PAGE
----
Friday, July 11, 2008


I leave tomorrow for New York City! The slate is full, with a Broadway show tomorrow night, Mets/Rockies on Sunday, Cooperstown on Monday, and (drum roll please). . .

The All-Star Game on Tuesday!!

I was starting to freak out a little bit because I didn't receive the tickets until Wednesday of this week. The folks at StubHub were very nice every time I called. . . and I called alot. But the tickets finally arrived safe and sound, and I was very relieved.

Interestingly, redbirdbrain had almost an opposite reaction, as she didn't get excited until the tickets were in hand. Apparently, she didn't realize until I texted her, the day the tickets arrived, that we are actually going. To. The. Game.


Yeah. . . not sure how I failed to communicate the plan there, but at least she has something to look forward to now, other than dragging this ol' redneck around the big city. Yay!

Thursday, June 12, 2008

All righty then

What a difference a couple of weeks can make. The Astros have now been playing like the team I know and hate to love. They suck. They are currently a game under .500, tied with the Pirates (the Pirates!) for fifth in the division, and ten games back of the division-leading Cubs. Lance Berkman is leading in All-Star voting at first base, as he should, since he is still on a pretty fierce run. Everyone else has cooled down considerably, although Miguel Tejada is showing some signs of life again. The rotation is living up to expectations, which were not good. Astros' pitchers are on pace to set a new MLB record for home runs allowed.


It was fun while it lasted.

In other news, I went to the lake yesterday to ride the bike trails. They are one-way, single-bike-width trails. I remembered why I don't like to go first, when I rode straight into a full-body spider web, head first. I spotted the little bastard right before I hit him, but he had the last laugh.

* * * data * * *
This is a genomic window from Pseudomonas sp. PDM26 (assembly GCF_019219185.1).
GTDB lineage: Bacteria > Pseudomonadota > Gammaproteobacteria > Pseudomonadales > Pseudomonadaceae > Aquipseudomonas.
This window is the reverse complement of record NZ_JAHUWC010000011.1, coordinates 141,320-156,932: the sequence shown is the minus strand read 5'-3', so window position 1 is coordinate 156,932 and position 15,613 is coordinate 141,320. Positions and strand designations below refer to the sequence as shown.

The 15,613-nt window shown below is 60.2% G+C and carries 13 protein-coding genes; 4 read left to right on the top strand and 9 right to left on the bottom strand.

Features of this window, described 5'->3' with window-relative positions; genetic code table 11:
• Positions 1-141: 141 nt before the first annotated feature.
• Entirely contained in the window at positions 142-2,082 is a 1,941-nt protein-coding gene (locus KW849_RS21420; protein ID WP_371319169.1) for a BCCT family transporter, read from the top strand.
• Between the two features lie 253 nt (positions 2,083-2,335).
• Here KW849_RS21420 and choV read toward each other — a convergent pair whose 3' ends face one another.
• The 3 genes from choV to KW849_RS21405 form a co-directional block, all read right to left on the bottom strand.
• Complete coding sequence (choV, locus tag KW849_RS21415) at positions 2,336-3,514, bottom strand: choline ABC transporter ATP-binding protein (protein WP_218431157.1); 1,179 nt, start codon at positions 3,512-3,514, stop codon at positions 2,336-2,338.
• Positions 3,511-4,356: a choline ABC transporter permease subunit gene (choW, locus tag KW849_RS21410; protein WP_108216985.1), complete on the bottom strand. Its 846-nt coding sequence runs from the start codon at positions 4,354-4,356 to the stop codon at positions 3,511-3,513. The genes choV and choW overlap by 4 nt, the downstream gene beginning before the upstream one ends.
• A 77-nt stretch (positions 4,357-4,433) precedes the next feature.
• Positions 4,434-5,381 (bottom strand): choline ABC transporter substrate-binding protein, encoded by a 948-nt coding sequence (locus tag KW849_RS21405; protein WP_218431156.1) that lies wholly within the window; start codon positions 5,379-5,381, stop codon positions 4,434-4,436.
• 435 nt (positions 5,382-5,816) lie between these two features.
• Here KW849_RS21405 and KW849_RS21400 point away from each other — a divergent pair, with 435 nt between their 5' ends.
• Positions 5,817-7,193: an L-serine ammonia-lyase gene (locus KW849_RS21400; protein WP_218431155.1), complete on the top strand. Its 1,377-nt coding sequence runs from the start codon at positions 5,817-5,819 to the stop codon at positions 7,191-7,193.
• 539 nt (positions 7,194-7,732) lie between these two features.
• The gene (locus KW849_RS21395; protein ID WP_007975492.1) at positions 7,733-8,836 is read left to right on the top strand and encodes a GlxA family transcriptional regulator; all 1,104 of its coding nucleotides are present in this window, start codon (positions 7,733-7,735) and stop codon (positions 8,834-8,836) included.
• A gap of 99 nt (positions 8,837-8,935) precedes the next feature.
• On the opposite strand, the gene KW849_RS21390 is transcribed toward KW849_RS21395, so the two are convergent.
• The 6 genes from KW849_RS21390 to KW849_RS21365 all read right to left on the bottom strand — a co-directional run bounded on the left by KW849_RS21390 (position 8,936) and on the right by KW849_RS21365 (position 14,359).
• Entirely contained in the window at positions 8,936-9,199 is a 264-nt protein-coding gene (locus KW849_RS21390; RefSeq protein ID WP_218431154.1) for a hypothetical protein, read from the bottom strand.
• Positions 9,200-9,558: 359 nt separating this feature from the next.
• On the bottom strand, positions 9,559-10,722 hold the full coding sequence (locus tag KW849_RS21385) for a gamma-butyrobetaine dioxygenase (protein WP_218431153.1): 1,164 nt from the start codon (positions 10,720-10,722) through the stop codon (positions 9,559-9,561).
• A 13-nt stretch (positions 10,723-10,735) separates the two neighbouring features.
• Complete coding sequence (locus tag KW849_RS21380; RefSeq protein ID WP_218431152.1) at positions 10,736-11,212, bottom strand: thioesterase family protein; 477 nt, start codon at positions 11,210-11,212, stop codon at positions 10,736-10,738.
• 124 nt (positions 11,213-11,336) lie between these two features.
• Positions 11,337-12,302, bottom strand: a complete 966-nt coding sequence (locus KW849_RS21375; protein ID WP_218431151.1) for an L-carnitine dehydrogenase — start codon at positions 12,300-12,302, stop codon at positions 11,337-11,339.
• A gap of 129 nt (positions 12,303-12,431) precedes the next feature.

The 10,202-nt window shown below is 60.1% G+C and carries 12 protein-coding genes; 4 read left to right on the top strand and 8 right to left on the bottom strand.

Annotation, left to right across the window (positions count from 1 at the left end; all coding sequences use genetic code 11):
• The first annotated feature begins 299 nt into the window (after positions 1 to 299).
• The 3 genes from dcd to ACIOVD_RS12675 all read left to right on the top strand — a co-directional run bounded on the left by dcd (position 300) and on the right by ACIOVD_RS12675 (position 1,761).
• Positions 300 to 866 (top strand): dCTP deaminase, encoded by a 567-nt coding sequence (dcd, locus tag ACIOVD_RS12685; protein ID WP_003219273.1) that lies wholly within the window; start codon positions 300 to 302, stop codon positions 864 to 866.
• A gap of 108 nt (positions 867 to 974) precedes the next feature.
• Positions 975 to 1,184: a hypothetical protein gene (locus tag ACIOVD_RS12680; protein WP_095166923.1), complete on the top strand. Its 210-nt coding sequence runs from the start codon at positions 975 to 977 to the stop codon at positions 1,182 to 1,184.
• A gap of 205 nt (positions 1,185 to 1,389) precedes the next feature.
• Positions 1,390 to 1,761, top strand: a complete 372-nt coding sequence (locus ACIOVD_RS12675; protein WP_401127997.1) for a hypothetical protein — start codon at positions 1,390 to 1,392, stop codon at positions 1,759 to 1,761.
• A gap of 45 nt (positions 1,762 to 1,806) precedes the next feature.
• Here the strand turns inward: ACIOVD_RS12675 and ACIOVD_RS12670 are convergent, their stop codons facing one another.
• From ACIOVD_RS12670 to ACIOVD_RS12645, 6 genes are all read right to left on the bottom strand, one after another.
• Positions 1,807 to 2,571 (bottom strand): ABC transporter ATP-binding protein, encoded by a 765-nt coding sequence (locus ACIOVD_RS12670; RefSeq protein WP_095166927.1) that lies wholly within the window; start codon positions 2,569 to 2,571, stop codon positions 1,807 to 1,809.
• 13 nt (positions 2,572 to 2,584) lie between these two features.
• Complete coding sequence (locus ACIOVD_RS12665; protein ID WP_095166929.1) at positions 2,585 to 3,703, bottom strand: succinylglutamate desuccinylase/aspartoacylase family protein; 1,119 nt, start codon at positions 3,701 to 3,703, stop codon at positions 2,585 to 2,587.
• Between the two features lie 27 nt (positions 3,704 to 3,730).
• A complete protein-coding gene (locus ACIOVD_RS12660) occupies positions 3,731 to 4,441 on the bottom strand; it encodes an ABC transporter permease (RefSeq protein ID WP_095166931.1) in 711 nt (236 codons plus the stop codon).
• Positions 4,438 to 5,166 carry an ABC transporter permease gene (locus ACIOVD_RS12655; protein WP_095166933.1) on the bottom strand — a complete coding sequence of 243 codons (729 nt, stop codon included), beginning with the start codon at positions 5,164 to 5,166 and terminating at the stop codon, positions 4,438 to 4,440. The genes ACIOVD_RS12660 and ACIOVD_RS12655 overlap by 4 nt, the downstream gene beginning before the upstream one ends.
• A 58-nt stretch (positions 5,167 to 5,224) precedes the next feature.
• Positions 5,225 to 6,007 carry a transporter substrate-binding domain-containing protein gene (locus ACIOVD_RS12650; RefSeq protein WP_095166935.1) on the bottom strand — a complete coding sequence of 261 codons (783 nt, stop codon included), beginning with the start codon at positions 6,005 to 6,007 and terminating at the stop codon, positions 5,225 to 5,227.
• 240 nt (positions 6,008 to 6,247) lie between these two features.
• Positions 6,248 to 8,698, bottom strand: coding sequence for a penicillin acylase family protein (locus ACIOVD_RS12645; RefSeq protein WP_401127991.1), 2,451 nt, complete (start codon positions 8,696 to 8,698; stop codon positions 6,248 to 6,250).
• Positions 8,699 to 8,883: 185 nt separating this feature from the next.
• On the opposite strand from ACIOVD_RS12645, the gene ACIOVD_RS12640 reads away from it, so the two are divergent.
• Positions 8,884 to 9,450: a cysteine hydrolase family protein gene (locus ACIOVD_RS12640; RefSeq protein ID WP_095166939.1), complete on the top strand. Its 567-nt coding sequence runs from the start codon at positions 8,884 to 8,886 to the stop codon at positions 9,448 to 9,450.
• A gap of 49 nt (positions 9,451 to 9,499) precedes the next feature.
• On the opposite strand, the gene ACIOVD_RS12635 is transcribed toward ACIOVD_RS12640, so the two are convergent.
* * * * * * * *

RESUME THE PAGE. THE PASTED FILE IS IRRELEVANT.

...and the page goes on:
Have I mentioned that I hate spiders?

The involuntary, convulsive, body-wide spasm that occurred next left me bleeding from an accidental scratch on my face and with all my possessions--helmet, bike, fanny pack, camelbak--scattered over several feet. It looked like a yard sale. My friend caught up with me at that moment and declared, "You're such a girl."

I was too tired to even flip her off.

Amusingly, I ran across the link to this later that day. Laughed my ass off, as I can totally relate.

Monday, May 26, 2008

29 - 23

Went to a couple of games this weekend, including this gem that ended with a walk-off 7 - 2 double play. I've been watching the replay over and over again, it just amazes me. It also helps make up for Sunday's crappy 15 - 6 loss, in which our two worst relievers gave up 11 runs over two innings. When Nieve came out, I figured we were done, even though we had a two-run lead. After he gave up 5 runs and they replaced him with Borkowski, I just left. Which means that I thankfully got to miss the 6 runs given up by Borks. He was decent in '06, but this year he pretty much guarantees a loss when he's in a game. Amazingly, Oscar Villareal didn't give up any, as he finished out the game. Good for him, I guess, although it only seems to emphasize that he can't pitch well when there's any pressure.

Overall, still, I'm just amazed by how well the team is playing. I wasn't there Friday, but Jose Valverde won over even more fans with his performance that night. Thankfully he was okay after getting hit, as was the umpire that got hit on Sunday. A commenter to a blog at the Houston Chronicle summed up this team's vibe the best:
The vocal leadership of Miggy Tejada,the boyish enthusiam of Hunter Pence,the personality and talent of the Big Puma,the toughness of Brocail and Valverde,the speed and defense of Bourn and Matsui,the consistency of Carlos Lee, the professionalism of the Wise men [our bench calls themselves the five Wise Men] and the patience of Cecial [sic] Cooper make this one of my favorite and most enjoyable Astro teams in my over 40 years of being an Astro fan.

Well said!

Saturday, May 10, 2008


Almost three months since I've posted anything.

Opening Day came and went. The Astros have played 36 games and are 19 - 17, 3 games back of the division-leading Cardinals (meh. Who saw that coming?). The 'Stros haven't been at or above .500 in a year, so obviously a "winning" record is welcome.